Konitz/Mehldau/Haden: Another Shade of Blue
Konitz and Mehldau vary the sonic palette by playing "Everything Happens to Me" as a sax/piano duo, with Haden laying out. Konitz solos and "That Old Black Magic" floats by for a second, evaporating as soon as it appears. Mehldau begins his dissection of "What’s New" with a detour into "Young and Foolish," and Haden sticks to him like glue. Consistently, the young pianist provides Konitz with chordal roadmaps that verge on telepathic. Haden solos tenderly on "Body and Soul," on the slow-blues opener "Another Shade of Blue," and on "All of Us," an apt closer based on "All of Me" changes.
This trio represents three generations, and each player in his own way has made bold strokes without abandoning the tradition. Konitz, elder statesman and traditionalist, fit right in with not-so-traditional trumpeter/composer Kenny Wheeler on his 1997 ECM release, Angel Song. (That album, incidentally, also featured a drumless ensemble.) Haden helped birth the avant-garde with Ornette Coleman and yet can play the hell out of the mainstream with pianist Kenny Barron. And Mehldau, with his own extraordinary trio, has made a mark by stretching conventional forms to their breaking point, with increasingly explosive results. Another Shade of Blue, like its predecessor, is an important historical document, showing how three musicians spanning the latter half of jazz’s century have chosen to interpret their inheritance, never once losing sight of what really matters: making beautiful music.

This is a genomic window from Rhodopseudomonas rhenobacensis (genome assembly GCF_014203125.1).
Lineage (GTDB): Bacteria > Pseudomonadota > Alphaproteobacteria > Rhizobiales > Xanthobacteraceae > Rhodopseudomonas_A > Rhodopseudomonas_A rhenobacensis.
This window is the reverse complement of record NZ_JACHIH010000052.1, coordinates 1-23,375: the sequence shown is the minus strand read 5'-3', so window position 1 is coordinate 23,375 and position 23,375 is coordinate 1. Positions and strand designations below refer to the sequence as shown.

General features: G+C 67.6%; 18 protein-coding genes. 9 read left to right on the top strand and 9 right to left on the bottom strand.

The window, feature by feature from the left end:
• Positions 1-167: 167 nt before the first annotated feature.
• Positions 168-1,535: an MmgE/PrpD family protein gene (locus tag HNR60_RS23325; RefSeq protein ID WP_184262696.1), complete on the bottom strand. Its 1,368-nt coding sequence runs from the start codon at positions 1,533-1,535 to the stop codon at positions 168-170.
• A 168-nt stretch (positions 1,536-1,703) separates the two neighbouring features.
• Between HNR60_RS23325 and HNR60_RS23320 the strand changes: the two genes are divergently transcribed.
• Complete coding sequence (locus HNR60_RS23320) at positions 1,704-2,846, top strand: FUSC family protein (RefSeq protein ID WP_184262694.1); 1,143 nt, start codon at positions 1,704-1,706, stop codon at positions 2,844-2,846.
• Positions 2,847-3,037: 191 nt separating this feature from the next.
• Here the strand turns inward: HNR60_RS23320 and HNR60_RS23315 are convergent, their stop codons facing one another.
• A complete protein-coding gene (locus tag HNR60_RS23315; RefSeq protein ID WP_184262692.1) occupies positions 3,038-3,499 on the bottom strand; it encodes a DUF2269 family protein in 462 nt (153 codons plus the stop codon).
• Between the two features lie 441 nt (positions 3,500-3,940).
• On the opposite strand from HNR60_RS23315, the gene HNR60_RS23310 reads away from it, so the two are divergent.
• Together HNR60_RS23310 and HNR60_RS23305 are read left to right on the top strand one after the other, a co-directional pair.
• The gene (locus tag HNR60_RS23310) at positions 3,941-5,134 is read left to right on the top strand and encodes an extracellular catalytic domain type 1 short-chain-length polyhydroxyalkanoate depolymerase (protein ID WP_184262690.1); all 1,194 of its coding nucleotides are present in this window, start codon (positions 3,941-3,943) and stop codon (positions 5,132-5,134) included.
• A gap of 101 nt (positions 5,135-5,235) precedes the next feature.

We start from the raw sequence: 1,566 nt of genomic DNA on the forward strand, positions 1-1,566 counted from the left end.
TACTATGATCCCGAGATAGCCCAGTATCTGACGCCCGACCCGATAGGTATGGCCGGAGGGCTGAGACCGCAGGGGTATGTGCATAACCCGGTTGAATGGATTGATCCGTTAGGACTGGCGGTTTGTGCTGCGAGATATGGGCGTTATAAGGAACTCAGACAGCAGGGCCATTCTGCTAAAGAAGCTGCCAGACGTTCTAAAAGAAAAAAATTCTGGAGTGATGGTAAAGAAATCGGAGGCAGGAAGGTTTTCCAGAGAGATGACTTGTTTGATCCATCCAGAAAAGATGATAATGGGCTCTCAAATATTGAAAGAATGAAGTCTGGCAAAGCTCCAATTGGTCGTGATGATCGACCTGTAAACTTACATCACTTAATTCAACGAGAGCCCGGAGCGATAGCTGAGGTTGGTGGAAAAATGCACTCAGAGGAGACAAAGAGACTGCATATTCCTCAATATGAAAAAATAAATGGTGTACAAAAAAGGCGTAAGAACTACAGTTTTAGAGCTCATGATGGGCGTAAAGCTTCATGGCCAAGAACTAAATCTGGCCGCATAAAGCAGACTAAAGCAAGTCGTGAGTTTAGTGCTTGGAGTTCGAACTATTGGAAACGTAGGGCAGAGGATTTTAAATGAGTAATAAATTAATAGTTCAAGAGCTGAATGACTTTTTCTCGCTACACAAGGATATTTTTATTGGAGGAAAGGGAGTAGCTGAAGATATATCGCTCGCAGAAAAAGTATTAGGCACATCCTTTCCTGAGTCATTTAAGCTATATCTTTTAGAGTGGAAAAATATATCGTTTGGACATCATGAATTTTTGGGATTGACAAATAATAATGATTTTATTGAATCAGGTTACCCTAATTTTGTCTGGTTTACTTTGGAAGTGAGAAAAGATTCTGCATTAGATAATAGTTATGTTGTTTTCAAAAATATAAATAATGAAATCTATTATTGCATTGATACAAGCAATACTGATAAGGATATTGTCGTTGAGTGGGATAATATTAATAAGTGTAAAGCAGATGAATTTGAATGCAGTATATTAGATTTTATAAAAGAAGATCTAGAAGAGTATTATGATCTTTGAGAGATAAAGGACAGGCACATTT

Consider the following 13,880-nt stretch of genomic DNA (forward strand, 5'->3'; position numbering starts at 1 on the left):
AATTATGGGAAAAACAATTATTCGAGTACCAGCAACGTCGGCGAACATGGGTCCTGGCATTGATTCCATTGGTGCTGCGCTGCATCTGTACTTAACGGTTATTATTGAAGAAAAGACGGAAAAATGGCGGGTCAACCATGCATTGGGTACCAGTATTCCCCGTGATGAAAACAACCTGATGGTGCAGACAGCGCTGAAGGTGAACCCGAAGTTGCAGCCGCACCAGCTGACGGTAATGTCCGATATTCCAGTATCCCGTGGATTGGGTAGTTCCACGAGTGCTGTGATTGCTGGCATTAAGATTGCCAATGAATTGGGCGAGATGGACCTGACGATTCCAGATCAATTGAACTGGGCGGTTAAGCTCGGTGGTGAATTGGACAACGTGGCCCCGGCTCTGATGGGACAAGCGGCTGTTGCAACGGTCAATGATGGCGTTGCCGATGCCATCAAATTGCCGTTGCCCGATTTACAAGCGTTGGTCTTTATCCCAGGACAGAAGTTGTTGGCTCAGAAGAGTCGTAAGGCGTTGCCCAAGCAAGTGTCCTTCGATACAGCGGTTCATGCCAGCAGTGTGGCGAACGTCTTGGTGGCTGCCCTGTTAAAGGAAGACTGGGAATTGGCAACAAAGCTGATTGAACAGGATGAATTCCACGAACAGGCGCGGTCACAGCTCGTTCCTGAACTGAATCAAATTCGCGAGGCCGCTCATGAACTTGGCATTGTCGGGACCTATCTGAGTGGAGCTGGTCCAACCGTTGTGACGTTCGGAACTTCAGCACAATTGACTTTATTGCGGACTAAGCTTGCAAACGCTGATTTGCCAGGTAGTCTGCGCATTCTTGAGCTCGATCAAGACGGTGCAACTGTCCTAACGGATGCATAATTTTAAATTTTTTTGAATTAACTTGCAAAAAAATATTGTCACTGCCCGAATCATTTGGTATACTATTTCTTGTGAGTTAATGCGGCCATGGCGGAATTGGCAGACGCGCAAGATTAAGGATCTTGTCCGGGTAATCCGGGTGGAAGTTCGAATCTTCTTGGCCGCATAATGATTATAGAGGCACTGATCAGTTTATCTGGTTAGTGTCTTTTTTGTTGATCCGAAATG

Record Label: Blue Note Records